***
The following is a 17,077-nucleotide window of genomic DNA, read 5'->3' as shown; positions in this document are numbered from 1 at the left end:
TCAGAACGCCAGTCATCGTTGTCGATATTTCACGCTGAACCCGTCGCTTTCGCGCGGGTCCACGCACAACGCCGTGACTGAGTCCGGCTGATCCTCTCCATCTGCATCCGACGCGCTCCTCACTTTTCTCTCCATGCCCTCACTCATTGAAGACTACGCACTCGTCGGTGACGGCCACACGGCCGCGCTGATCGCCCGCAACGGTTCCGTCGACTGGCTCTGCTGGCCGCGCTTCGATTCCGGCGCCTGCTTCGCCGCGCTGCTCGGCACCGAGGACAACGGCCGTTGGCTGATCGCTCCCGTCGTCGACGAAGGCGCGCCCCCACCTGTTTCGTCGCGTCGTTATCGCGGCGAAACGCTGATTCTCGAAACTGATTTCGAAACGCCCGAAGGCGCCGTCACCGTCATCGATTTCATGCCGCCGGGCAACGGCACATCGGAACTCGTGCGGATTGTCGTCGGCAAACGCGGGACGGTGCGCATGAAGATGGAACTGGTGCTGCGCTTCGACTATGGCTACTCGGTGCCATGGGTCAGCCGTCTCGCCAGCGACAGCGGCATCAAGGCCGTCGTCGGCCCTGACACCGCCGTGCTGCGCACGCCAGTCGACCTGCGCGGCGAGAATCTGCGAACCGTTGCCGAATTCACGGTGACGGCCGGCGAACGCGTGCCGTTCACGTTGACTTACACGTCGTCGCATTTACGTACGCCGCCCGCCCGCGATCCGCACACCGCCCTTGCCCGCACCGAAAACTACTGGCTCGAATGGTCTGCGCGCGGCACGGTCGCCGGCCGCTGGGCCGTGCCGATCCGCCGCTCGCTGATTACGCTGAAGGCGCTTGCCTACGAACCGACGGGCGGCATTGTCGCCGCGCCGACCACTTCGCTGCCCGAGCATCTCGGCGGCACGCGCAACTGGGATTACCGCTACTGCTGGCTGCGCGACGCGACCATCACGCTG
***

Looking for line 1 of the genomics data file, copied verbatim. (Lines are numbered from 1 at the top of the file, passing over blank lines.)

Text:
The following is a 17,077-nucleotide window of genomic DNA, read 5'->3' as shown; positions in this document are numbered from 1 at the left end: